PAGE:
The Crossbox Podcast is going upmarket: I now have two USB microphones, and for the March episode, parvusimperator and I will each have one directly in front of us. This is a wonderful advance for audio quality, but it does pose some problems:
- Audacity, our usual recording tool of choice (and probably yours, if you ended up here), only supports recording from one source at once.
- Though other tools support recording from multiple sources, the minor variations in internal clocks between two USB microphones mean that each microphone has a sample rate which varies in a slightly different fashion, and that longer recordings will therefore be out of sync.
Modern Linux, fortunately, can help us out here. We have need of several components. First, obviously, we need two microphones. I have a Blue Snowball and a CAD Audio U37, with which I’ve tested this procedure1. Second, we need a computer with at least two USB ports. Third, we need the snd-aloop kernel module. (If your Linux has ALSA, you probably already have this.) Fourth, we need JACK, the Linux low-latency audio server. Fifth, we need the QJackCtl program.
Before I describe what we’re going to do, I ought to provide a quick refresher in Linux audio infrastructure. If you use Ubuntu or Mint, or most other common distributions, there are two layers to your system’s audio. Closest to the hardware is ALSA, the kernel-level Advanced Linux Sound Architecture. It handles interacting with your sound card, and provides an API to user-level applications. The most common user-level application is the PulseAudio server, which provides many of the capabilities you think of as part of your sound system, such as volume per application and the ‘sound’ control panel in your Linux flavor of choice. (Unless you don’t use Pulse.)
JACK is a low-latency audio server; that is, a user-level application in the same vein as Pulse. It has fewer easily accessible features, but allows us to do some fancy footwork in how we connect inputs to outputs.
Now that you have the background, here’s what we’re going to do to connect two mono USB microphones to one computer, then send them to one two-channel ALSA device, then record in Audacity. These instructions should work for any modern Linux flavor. Depending on the particulars of your system, you may even be able to set up real-time monitoring.
- Create an ALSA loopback device using the snd-aloop kernel module.
- Install JACK.
- Build QJackCtl, a little application used to control JACK. (This step is optional, but makes things much easier; I won’t be providing the how-to for using the command line.)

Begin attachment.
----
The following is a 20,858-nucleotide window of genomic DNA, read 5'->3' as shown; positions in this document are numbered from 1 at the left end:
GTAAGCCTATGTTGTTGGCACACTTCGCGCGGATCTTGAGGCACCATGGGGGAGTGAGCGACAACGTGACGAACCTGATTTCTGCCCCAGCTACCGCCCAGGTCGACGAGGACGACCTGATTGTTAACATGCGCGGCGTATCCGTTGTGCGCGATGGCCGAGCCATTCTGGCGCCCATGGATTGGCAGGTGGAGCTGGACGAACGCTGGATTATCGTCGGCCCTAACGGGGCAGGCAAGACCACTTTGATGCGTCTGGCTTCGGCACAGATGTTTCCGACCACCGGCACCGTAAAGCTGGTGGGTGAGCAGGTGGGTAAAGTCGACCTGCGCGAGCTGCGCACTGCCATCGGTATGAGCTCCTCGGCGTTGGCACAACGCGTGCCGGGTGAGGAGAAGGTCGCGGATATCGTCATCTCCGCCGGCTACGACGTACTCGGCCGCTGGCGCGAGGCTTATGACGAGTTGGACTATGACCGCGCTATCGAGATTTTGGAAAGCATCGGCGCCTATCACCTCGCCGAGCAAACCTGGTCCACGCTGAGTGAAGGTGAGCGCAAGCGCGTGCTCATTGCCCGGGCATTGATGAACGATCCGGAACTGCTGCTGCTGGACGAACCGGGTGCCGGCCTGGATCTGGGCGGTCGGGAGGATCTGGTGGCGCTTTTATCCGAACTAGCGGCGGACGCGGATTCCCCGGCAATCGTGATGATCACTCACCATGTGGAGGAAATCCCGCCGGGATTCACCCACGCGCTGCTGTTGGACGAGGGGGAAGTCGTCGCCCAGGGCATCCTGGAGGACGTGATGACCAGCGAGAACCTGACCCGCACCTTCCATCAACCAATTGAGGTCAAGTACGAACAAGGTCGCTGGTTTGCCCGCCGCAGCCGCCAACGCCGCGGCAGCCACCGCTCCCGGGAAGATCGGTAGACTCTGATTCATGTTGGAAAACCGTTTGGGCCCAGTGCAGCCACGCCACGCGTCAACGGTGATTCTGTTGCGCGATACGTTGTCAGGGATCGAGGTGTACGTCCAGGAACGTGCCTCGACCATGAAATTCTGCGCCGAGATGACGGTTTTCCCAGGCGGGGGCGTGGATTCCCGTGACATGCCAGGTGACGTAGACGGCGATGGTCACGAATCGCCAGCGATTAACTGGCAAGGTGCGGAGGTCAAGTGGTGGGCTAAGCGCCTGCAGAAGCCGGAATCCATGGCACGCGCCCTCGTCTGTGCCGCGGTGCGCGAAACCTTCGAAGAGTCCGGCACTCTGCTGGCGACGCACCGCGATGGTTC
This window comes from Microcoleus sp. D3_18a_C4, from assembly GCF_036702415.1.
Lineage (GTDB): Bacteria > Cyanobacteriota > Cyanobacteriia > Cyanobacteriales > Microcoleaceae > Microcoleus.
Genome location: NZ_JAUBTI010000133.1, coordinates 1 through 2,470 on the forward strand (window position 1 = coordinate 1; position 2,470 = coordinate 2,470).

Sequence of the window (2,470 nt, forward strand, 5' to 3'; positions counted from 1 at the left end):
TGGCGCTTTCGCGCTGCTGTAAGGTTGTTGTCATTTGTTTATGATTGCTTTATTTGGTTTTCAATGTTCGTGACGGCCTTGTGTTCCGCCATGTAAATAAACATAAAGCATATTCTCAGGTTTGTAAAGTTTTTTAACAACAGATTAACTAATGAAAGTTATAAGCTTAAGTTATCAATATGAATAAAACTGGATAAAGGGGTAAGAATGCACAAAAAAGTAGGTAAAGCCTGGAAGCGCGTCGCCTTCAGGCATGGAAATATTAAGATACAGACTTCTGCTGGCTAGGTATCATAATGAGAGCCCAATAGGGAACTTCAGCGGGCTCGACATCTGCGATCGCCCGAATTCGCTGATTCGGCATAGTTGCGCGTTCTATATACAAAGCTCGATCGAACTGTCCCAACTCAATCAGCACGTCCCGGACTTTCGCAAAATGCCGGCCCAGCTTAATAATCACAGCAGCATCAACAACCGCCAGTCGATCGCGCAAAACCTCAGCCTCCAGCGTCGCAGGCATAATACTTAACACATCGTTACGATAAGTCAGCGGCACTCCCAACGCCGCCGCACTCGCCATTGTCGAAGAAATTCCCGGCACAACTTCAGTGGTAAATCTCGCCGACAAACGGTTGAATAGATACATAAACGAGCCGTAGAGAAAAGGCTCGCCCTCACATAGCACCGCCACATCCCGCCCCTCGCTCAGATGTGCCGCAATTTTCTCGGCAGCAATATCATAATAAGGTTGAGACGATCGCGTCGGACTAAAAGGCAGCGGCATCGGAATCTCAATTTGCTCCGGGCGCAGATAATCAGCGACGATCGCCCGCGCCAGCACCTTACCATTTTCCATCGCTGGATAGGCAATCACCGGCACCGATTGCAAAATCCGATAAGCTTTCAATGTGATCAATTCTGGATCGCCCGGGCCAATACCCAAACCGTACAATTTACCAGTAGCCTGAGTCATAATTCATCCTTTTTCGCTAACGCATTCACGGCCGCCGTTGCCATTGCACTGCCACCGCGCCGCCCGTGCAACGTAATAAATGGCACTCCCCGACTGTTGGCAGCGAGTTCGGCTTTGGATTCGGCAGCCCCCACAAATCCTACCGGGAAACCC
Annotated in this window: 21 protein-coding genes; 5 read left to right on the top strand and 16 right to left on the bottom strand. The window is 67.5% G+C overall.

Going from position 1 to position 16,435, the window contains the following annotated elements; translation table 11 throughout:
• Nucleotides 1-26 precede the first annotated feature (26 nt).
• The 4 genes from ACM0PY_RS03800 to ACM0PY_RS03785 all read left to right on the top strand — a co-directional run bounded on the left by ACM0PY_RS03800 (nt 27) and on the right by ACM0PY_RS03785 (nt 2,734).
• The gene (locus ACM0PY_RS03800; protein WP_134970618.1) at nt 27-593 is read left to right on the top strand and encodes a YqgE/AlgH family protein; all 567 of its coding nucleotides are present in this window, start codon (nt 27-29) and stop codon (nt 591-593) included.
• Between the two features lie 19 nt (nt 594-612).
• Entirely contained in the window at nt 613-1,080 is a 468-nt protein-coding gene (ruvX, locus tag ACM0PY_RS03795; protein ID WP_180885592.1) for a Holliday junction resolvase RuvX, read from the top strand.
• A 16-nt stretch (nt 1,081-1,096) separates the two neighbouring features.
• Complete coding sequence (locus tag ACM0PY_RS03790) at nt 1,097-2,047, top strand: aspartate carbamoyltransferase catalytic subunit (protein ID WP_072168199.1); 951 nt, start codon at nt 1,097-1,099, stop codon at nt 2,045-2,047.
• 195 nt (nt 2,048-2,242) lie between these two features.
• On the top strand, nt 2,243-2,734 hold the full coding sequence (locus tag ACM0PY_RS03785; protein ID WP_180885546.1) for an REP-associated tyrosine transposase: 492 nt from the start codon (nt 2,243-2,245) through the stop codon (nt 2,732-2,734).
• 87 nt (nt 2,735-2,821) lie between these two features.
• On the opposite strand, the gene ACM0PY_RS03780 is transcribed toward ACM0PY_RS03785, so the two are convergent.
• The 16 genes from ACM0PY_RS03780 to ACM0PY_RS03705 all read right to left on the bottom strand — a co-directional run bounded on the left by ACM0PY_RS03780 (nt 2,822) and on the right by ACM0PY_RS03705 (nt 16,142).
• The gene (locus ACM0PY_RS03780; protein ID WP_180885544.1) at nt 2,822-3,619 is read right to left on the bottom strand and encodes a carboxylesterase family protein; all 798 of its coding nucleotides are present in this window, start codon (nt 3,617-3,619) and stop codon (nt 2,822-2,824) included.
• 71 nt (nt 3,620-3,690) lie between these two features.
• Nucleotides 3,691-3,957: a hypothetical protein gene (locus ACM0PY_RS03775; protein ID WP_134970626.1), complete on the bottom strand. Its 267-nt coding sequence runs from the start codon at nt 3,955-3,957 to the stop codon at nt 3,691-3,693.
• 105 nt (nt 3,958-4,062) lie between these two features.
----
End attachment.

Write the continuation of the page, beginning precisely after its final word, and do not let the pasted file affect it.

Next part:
- Use JACK’s alsa_in and alsa_out clients to give JACK access to the microphones and the loopback device.
- Use QJackCtl to connect the devices so that we can record both microphones at once.
We’ll also look at some extended and improved uses, including some potential fixes for real-time monitoring.
Create an ALSA loopback device
The ALSA loopback device is a feature of the kernel module snd-aloop. All you need to do is
# modprobe snd-aloop and you’re good to go. Verify that the loopback device is present by checking for it in the output of
The loopback device is very straightforward: any input to a certain loopback device will be available as output on a different loopback device. ALSA devices are named by a type string (such as ‘hw’), followed by a colon, then a name or number identifying the audio card, a comma, and the device number inside the card. Optionally, there may be another comma and a subdevice number. Let’s take a look at some examples.
hw:1,0: a hardware device, card ID 1, device ID 0.
hw:Loopback,1,3: a hardware device, card name Loopback, device ID 1, sub-device ID 3.
For the loopback device, anything input to device ID 1 and a given sub-device ID n (that is, hw:Loopback,1,n) will be available as output on hw:Loopback,0,n, and vice versa. This will be important later.
You should be able to find JACK in your package manager2, along with Jack Rack. In Ubuntu and derivatives, the package names are ‘jackd’ and ‘jack-rack’.
QJackCtl is a Qt5 application. To build it, you’ll need qt5 and some assorted libraries and header packages. I run Linux Mint; this is the set I had to install.
Once you’ve installed those, unpack the QJackCtl archive in its own directory, and run
make in that directory. The output to
configure will tell you if you can’t continue, and should offer some guidance on what you’re missing. Once you’ve successfully built the application, run
make install as root.
qjackctl from a terminal. We should take note of one feature in particular in the status window. With JACK stopped, you’ll notice a green zero, followed by another zero in parentheses, beneath the ‘Stopped’ label. This is the XRUN counter, which counts up whenever JACK doesn’t have time to finish a task inside its latency settings.